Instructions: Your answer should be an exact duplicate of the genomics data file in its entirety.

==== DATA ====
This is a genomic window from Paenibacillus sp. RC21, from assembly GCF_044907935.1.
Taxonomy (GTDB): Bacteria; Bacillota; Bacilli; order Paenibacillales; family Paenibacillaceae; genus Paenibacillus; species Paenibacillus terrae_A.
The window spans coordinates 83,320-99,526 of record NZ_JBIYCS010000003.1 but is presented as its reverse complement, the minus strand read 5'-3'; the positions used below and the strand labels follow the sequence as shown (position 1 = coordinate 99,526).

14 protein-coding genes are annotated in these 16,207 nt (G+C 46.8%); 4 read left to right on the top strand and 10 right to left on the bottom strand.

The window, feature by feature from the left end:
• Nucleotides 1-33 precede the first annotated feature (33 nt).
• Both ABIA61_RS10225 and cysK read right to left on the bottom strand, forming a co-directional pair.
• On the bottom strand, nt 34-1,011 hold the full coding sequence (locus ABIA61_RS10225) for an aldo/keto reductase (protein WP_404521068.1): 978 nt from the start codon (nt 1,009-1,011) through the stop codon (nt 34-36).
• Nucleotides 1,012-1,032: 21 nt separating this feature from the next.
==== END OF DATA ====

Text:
This is a genomic window from Paenibacillus sp. RC21, from assembly GCF_044907935.1.
Taxonomy (GTDB): Bacteria; Bacillota; Bacilli; order Paenibacillales; family Paenibacillaceae; genus Paenibacillus; species Paenibacillus terrae_A.
The window spans coordinates 83,320-99,526 of record NZ_JBIYCS010000003.1 but is presented as its reverse complement, the minus strand read 5'-3'; the positions used below and the strand labels follow the sequence as shown (position 1 = coordinate 99,526).

14 protein-coding genes are annotated in these 16,207 nt (G+C 46.8%); 4 read left to right on the top strand and 10 right to left on the bottom strand.

The window, feature by feature from the left end:
• Nucleotides 1-33 precede the first annotated feature (33 nt).
• Both ABIA61_RS10225 and cysK read right to left on the bottom strand, forming a co-directional pair.
• On the bottom strand, nt 34-1,011 hold the full coding sequence (locus ABIA61_RS10225) for an aldo/keto reductase (protein WP_404521068.1): 978 nt from the start codon (nt 1,009-1,011) through the stop codon (nt 34-36).
• Nucleotides 1,012-1,032: 21 nt separating this feature from the next.